Succession can be a tricky, backstabbing business, as Tony Blair is finding to his irritation. Once people know you're going, the plotting and whispering begins and can, despite your best efforts, overshadow everything. If the Prime Minister wants a bedtime book to put troubles with his next-door neighbour into perspective, he could do not better than Leanda de Lisle's account of the intrigue that surrounded the succession to the childless Elizabeth I.
History has tended to present the arrival from Scotland in 1603 of James I, son of Elizabeth's cousin Mary, Queen of Scots, as somehow inevitable and uneventful. But de Lisle has dug behind this official picture and rediscovered the treachery, double-dealing and drama of the short but turbulent period when different factions at the court of the ageing Elizabeth switched between rival candidates for the throne in order to further their own agendas.
Despite frequent appeals from courtiers and parliament, Elizabeth refused either to marry or to name her successor. She was, she said, espoused to her nation, and it was for the Privy Council to decide on who came next. Many refused to accept this as the final word and, as their plotting intensified, began to dream of cutting short the uncertainty by organising an invasion headed by their favoured replacement.
Besides James - whose mother had, after all, been beheaded as a traitor by Elizabeth and who was excluded from the succession by the will of Henry VIII - there were many alternatives. One was the slightly demented Lady Arbella Stuart, a descendant of Henry VIII's elder sister, Margaret. Her tragic life appeared to alternate between being exhibited in court and then locked away in Hardwick Hall. One idea was to marry Arbella to Edward, Lord Beauchamp, another candidate: the dull nephew of Lady Jane Grey. Catholics on the continent, and those domestic recusant families who still hoped for reconciliation between the English throne and Rome, had another option in the Infanta Isabel, favourite daughter by a subsequent marriage of Mary Tudor's husband, Philip II of Spain.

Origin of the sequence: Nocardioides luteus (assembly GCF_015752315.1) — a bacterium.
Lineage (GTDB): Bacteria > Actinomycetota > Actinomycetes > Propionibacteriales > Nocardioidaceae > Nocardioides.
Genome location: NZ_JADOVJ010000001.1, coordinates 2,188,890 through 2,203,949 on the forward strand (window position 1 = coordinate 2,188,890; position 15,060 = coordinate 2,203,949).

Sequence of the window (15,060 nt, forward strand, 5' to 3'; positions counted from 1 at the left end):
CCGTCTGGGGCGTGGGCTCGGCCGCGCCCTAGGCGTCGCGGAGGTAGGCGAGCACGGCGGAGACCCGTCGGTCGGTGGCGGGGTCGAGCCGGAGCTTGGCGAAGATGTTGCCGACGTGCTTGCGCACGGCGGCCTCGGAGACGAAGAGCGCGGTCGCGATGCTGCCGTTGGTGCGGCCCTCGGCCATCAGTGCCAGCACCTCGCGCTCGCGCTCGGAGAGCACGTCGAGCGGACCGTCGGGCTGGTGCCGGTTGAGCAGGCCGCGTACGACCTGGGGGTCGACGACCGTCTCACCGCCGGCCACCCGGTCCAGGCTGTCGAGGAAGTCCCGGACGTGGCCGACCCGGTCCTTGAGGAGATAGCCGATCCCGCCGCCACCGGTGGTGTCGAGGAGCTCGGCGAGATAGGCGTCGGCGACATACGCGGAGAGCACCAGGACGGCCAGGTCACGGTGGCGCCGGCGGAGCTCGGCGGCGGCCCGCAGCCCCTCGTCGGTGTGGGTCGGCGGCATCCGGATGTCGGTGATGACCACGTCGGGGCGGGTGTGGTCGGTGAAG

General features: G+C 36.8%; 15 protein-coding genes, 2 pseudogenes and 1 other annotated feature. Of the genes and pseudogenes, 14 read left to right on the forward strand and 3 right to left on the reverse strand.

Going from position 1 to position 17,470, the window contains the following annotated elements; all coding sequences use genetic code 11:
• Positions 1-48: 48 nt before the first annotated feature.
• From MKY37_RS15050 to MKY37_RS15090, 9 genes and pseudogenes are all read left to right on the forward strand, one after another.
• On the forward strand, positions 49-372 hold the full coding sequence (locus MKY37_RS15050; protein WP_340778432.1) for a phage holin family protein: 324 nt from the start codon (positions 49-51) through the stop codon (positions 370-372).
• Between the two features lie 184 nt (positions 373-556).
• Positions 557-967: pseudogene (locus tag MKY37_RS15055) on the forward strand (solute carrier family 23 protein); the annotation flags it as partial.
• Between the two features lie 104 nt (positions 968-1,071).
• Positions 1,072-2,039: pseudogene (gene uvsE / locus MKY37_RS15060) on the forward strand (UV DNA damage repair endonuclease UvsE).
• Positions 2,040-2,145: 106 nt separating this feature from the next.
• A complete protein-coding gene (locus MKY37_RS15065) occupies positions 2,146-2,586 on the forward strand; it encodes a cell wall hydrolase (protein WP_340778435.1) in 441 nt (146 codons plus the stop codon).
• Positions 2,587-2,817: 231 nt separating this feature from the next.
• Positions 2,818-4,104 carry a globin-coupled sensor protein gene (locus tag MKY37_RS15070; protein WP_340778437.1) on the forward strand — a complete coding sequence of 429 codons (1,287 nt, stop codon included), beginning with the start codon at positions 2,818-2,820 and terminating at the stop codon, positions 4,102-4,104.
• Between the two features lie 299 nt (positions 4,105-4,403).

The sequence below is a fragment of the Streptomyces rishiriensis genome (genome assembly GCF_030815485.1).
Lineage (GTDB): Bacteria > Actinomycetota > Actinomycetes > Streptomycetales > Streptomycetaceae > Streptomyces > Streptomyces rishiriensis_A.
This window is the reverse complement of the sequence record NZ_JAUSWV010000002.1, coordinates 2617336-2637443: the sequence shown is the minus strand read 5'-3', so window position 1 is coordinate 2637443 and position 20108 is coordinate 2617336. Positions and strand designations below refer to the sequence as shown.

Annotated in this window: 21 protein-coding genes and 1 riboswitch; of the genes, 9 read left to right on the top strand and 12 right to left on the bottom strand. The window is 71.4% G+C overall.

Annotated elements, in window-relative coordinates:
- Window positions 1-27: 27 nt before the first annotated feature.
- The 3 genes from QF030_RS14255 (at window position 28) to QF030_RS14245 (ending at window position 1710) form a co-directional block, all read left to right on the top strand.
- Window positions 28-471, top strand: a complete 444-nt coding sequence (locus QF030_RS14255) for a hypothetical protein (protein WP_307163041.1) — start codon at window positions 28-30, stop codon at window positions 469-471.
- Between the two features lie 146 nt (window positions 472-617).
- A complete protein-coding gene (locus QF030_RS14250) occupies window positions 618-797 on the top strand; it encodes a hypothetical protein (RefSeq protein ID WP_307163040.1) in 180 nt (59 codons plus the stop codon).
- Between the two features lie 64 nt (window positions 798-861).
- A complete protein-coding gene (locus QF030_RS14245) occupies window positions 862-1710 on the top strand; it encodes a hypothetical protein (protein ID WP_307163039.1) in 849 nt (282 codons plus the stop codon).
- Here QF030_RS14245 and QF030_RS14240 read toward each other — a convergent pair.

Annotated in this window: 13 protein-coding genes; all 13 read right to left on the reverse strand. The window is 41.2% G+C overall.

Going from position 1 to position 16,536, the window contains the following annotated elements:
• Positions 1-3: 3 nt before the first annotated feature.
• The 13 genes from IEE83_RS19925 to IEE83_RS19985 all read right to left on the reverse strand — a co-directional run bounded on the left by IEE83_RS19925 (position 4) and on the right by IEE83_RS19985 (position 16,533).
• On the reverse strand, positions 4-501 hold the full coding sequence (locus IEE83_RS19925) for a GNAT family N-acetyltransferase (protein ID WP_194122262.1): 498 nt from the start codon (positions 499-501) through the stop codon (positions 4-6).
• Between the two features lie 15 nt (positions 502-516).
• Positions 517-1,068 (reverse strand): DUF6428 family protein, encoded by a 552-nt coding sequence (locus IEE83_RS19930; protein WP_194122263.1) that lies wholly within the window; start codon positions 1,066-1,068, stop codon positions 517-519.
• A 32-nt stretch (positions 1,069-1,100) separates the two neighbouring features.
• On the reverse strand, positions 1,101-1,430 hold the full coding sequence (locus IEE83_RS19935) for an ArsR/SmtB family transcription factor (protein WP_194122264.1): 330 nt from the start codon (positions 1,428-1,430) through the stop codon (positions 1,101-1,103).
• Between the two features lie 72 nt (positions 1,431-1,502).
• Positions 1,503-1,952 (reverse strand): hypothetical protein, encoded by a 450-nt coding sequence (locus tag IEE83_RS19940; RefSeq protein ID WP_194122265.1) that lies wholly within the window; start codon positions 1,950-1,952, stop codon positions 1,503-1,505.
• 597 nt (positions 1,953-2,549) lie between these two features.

Other names, with even more tenuous claims, flitted in and out of the frame. The sheer complexity of the various relationships could easily alienate all but the most attentive reader, but de Lisle - assisted by a series of splendid family trees - manages skillfully to keep you hooked.
This being micro-history, currently a fashionable sub-genre, there is inevitably detail by the royal barge-load. De Lisle cleverly arranges it so as to maintain a central narrative thrust that carries you right through to James's first, uneasy months at the English court as king of two countries. This is a dense, dark story but one where the modern parallels are but one element that keeps you turning the pages.
Peter Stanford's 'Heaven: a traveller's guide' is published by HarperCollins
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